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As temperatures heat up, experts offer tips on how to stay safe on the water this summer

Our hot weather means it's a perfect time to head out to the lake, but the temperature of the air doesn't mean the water is warm yet.

MINNEAPOLIS — Summer has arrived and Minnesotans are back doing some of their favorite activities like boating, fishing and swimming.

However, in the last few weeks there have been several drownings and water emergencies which have served as tragic reminders that they can happen to anyone.  

Our hot weather means it's a perfect time to head out to the lake, but the temperature of the air doesn't mean the water is warm yet.

There have been at least four drownings within the last week across the metro area, which medical experts say is four too many.

This time of year drownings can be due to a number of factor like not knowing how to swim, lack of safety equipment, or being intoxicated. 

When you factor in the current water temperatures, hypothermia could also be to blame.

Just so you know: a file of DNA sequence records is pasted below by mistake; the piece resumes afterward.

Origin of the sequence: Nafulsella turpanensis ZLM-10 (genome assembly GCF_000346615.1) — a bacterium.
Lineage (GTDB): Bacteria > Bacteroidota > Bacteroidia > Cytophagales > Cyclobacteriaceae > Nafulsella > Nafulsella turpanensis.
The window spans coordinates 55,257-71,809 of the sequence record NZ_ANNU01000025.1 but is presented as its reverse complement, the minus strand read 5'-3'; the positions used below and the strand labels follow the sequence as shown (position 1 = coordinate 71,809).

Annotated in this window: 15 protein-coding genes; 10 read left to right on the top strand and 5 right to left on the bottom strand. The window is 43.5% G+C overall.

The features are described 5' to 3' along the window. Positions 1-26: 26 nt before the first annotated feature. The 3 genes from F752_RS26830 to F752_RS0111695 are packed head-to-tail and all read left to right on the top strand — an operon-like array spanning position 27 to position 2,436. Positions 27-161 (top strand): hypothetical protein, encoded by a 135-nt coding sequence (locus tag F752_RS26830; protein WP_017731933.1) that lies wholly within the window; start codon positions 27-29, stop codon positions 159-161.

"We've got 50's up north, and then you come down to Minnetonka its 68, Medicine Lake 64, Gull Lake 64 so still chilly, you have to be careful," said KARE 11's Chief Meteorologist Belinda Jensen. 

"It takes less than about 15 minutes in 50 degree temperature water for someone to lose their ability to grab things with their hands, to make those fine movements and not too much longer before their ability to swim effectively is impacted," said Dr. Hannah Lichtsinn, a Primary Care Doctor with HCMC. 

According to the Minnesota DNR, the ideal water temp to swim safely should be at least 70 degrees.

"The good news is with this heatwave coming in starting really now through next week those water temperatures are going to warm up quicker than they typically would otherwise," said Jensen. 

As warmer weather draws more people out on the water, medical experts say always remember to wear a life jacket, especially if boating alone, have safety plan in place, and know where your flotation devices are located.

"People need to stay really aware of their limits and the limits of the people around them," said Dr. Lichtsinn. 

Water temperatures are still pretty seasonal for this time of the year, and some of the deeper lakes will take a little longer to warm up.